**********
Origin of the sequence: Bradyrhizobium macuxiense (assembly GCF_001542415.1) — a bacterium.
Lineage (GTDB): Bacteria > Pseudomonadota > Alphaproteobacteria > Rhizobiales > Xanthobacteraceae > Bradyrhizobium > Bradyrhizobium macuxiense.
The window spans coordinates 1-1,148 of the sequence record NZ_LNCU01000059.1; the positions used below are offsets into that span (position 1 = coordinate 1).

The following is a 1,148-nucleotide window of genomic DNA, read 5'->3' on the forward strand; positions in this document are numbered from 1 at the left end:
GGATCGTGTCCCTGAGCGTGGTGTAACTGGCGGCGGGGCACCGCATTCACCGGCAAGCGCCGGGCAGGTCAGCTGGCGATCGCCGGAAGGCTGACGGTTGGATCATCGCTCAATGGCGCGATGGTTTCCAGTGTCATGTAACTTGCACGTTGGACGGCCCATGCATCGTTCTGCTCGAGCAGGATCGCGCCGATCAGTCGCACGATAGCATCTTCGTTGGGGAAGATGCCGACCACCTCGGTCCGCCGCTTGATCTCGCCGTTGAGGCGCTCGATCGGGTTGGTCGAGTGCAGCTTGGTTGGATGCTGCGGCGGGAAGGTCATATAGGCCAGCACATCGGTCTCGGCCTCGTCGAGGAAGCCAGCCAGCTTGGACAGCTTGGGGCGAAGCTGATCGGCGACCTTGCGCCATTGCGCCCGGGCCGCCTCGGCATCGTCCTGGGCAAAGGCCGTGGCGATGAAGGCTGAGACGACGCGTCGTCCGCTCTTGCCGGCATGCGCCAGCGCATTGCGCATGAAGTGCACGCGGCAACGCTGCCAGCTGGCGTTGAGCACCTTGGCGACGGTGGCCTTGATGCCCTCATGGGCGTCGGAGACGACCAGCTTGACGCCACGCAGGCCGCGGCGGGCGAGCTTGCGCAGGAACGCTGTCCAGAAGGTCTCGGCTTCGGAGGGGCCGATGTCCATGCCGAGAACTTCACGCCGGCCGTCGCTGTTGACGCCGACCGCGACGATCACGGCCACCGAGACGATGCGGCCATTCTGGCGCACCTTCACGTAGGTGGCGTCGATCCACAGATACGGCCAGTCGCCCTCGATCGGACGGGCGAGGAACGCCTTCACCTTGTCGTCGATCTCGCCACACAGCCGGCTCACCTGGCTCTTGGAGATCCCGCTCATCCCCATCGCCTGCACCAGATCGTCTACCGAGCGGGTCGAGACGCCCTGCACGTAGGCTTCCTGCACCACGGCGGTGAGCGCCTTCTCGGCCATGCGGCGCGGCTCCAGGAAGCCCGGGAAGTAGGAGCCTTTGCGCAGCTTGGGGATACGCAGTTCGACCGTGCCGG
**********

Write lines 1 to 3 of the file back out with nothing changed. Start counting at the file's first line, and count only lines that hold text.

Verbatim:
Origin of the sequence: Bradyrhizobium macuxiense (assembly GCF_001542415.1) — a bacterium.
Lineage (GTDB): Bacteria > Pseudomonadota > Alphaproteobacteria > Rhizobiales > Xanthobacteraceae > Bradyrhizobium > Bradyrhizobium macuxiense.
The window spans coordinates 1-1,148 of the sequence record NZ_LNCU01000059.1; the positions used below are offsets into that span (position 1 = coordinate 1).